That being said, a second oddity is who wrote both of these Bills.  The author of the first Bill you would think would have been written by gamers, when indeed it is written by game makers.  Some have argued that Stardock and GPG are making these laws according to the types of games they make.  But, look at the wording.  It only benefits the gamer.  If that’s the case, so what?  If you do something right what’s the point of emphasizing or highlighting your good actions.  If GPG gets game of the year, would we cry foul on them pointing that out? 

The second Bill was actually made by a magazine whose history ahs been in support of the gamer.  However, in current circumstances, PC Gamer is starting to become the industry’s lap dog.  In a day where print media is being reduced, we see now that survival for magazines is no longer bound majorly on the satisfaction of the reader.  The advertiser has become a better and more stable paycheck.  In fact one might argue that perhaps one or both of the parties in the gamer/game magazine maker may have gotten too selfish.  And hence, the relationship now is on the rocks with the possibility of a break-up. (1/8/10)

Gamers’ Bills of Rights and Responsibilities (pt.2)

Gamers’ Bill of Rights (Stardock and Gas Powered Games)

  1. Gamers shall have the right to return games that don't work with their computers for a full refund.
  2. Gamers shall have the right to demand that games be released in a finished state.
  3. Gamers shall have the right to expect meaningful updates after a game's release.
  4. Gamers shall have the right to demand that download managers and updaters not force themselves to run or be forced to load in order to play a game.
  5. Gamers shall have the right to expect that the minimum requirements for a game will mean that the game will adequately play on that computer.
  6. Gamers shall have the right to expect that games won't install hidden drivers or other potentially harmful software without their express consent.
  7. Gamers shall have the right to re-download the latest versions of the games they own at any time.
  8. Gamers shall have the right to not be treated as potential criminals by developers or publishers.
  9. Gamers shall have the right to demand that a single-player game not force them to be connected to the Internet every time they wish to play.
  10. Gamers shall have the right that games which are installed to the hard drive shall not require a CD/DVD to remain in the drive to play.

The Gamers’ Bill of Responsibilities (PC Gamer)

  1. Gamers must not pirate games for any reasons
  2. Gamers will not buy games under the assumption that more content will be made available to them for free later.
  3. Gamers will not support companies whose policies and practices they do not agree with.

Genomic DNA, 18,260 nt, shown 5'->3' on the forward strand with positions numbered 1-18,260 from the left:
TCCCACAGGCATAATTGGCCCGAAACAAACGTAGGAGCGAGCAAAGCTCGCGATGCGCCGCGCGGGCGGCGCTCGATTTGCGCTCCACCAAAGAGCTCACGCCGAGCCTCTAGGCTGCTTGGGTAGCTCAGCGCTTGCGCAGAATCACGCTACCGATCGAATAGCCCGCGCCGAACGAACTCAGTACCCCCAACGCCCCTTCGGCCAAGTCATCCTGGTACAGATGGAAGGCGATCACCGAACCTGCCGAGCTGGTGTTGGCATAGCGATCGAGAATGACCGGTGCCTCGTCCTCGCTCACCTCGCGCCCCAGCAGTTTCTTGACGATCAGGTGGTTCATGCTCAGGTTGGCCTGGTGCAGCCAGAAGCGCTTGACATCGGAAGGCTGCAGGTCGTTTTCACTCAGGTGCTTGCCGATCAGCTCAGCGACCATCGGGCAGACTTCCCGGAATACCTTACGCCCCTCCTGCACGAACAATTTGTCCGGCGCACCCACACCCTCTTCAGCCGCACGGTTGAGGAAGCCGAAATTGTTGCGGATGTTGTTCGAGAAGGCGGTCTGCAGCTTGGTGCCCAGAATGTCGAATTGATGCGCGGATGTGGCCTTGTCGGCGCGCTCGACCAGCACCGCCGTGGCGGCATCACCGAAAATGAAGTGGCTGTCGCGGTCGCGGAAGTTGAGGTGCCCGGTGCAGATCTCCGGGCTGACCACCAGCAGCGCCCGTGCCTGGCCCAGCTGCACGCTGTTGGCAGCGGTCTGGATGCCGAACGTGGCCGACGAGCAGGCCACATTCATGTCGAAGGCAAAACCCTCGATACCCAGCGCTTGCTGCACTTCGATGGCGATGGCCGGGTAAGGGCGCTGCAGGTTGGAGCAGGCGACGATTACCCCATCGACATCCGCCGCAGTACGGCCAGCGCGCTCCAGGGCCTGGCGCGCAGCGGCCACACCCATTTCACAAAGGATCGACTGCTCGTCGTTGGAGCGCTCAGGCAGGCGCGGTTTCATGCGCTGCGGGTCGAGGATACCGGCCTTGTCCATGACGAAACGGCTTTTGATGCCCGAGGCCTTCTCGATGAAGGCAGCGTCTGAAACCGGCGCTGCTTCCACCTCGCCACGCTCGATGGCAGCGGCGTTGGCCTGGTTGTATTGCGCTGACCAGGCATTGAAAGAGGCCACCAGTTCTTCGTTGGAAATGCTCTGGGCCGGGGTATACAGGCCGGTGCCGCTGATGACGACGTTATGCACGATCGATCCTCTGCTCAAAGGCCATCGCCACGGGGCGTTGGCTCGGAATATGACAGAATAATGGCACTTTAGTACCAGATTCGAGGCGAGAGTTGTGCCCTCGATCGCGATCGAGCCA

4. Gamers will speak up when the games industry is being unfairly portrayed.
  5. Gamers will not succumb to hysteria.

 

As the second part of this article, we’ll look at only the Gamers’ Bill of Rights.  At first glance, it seems pretty reasonable and very beneficial to the gamer.  I particularly like the first one.  Software companies (not just in gaming) having been getting off too easy on their overly stringent return policies.  Opening a box means buying?  Even if the contents don’t work?  I know they put the blame on piracy, but they should have worked out a better solution to this problem by now.

This policy has hurt the software industry, too.  This is one of the reasons that CompUSA went down the tubes.  I stopped buying from their store because I have 10 days and no “opens” in order to return.  Forget gift buying there.  If people feel confident that they won’t get burnt on a sale, they are more willing to buy. 

Number 6 on the list is one of the key drivers to this Bill.   Anyone remember Starforce?  Most companies don’t do sleazy practices, but many don’t seem bound by any code of ethics either on the company side or by governmental laws. 

The internet itself has made things very sticky as 7 - 9 imply.  When playing a game, it is easy to get so engrossed that you don’t notice your modem flickering out of control (and that’s not when you are doing an MMO.)  Many things can be downloading from your computer, not necessarily illicit, but like buying habits, web pages visited and other things invasion of privacy issues that you actually are paying for if you buy some of these games.   That’s a severe breach of conduct on my part.  And yet, it is usually the consumer who is treated as the pirate. 

The last item is the only thing that I think I disagree with.  A little burden on the consumer to reduce piracy is fine by me.  I’ve never had issue with locking up one of my CD/DVD drives.  I don’t want game makers to lose money because of the disk share practices of teens. 

Overall I find this to be a good piece, and a very magnanimous for two video game companies to make.  The only exploiting point of this Bill is that it benefits downloadable games over in-the-box games.  The trend is already that way, but there will always be a market for the latter, usually by the more mature (ok, older) buyers like myself who fully understand the headaches the internet brings.  If you disagree with that, wait ten years and see if you don’t fall into that category. (1/29/09)

Gamers’ Bills of Rights and Responsibilities (pt.3)

Gamers’ Bill of Rights (Stardock and Gas Powered Games)

  1. Gamers shall have the right to return games that don't work with their computers for a full refund.